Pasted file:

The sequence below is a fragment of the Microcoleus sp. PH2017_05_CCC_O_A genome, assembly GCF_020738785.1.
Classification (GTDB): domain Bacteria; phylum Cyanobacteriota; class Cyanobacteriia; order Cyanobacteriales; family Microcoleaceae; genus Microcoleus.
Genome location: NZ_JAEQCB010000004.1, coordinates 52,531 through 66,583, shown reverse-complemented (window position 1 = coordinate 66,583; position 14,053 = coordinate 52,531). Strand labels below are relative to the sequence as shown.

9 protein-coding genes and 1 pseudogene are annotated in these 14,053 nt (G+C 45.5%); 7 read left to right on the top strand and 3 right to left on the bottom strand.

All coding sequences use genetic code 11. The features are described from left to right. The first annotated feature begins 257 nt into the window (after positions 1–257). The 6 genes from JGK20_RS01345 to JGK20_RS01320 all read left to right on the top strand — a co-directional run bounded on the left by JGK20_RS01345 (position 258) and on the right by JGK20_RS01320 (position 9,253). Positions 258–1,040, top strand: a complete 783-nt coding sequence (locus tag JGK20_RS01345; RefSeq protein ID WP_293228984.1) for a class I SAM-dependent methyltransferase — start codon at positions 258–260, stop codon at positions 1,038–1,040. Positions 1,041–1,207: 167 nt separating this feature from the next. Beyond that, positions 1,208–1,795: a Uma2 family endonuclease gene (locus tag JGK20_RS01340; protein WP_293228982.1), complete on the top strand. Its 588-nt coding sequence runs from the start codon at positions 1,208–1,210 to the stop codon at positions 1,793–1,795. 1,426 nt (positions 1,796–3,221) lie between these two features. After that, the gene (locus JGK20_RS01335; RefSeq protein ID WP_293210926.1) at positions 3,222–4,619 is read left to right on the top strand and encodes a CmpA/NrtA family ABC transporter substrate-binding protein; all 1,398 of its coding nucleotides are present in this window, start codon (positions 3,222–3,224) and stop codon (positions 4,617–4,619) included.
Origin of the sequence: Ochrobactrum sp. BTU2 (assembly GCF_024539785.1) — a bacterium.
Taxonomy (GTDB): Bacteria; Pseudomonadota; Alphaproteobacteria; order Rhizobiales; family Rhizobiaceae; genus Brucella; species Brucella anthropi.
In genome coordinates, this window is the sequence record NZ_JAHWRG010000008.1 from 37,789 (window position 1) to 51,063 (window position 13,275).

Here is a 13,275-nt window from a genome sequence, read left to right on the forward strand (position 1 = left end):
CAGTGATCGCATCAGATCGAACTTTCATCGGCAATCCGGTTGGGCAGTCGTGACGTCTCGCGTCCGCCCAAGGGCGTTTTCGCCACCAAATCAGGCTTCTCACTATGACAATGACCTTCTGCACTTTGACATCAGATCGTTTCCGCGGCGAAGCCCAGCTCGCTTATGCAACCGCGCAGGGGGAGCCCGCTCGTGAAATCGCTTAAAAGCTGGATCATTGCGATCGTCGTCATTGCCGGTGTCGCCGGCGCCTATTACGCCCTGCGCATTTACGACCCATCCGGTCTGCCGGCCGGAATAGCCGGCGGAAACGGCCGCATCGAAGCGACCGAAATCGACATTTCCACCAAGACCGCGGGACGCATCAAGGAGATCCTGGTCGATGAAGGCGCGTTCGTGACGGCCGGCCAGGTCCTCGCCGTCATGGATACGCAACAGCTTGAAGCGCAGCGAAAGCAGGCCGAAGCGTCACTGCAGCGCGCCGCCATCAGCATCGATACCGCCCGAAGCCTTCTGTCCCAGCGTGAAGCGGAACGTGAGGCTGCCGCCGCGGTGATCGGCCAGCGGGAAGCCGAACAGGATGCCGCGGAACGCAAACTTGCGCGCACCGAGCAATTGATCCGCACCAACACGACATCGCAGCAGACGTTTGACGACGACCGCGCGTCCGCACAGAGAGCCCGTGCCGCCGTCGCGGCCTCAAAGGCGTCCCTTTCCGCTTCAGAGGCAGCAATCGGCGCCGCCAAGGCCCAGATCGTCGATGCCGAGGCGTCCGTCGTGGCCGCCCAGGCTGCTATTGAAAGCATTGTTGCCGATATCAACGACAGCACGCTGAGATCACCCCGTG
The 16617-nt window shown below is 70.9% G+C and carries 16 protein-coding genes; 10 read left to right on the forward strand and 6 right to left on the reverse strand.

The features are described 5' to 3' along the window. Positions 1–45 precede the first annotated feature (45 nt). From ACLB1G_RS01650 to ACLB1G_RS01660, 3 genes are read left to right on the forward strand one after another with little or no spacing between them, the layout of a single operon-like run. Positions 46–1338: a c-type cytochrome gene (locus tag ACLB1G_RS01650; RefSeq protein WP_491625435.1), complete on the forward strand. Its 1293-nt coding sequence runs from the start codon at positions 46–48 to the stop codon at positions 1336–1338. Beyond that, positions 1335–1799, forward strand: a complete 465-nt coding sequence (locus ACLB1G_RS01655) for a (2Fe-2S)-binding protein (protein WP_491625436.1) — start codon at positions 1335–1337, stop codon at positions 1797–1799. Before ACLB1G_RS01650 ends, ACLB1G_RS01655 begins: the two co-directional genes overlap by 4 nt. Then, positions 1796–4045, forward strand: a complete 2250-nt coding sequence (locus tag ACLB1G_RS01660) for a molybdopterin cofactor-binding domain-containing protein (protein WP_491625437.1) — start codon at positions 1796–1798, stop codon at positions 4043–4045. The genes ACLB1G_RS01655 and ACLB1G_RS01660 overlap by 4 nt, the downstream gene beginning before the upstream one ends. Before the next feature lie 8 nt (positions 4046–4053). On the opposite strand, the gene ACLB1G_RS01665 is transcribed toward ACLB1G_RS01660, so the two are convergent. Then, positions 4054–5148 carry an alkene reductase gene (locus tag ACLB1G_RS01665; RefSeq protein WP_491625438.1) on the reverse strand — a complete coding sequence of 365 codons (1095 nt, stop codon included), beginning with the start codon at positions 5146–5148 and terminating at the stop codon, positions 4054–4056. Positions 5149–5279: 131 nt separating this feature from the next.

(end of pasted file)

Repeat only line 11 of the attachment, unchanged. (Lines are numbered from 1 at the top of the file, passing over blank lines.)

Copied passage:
The 16617-nt window shown below is 70.9% G+C and carries 16 protein-coding genes; 10 read left to right on the forward strand and 6 right to left on the reverse strand.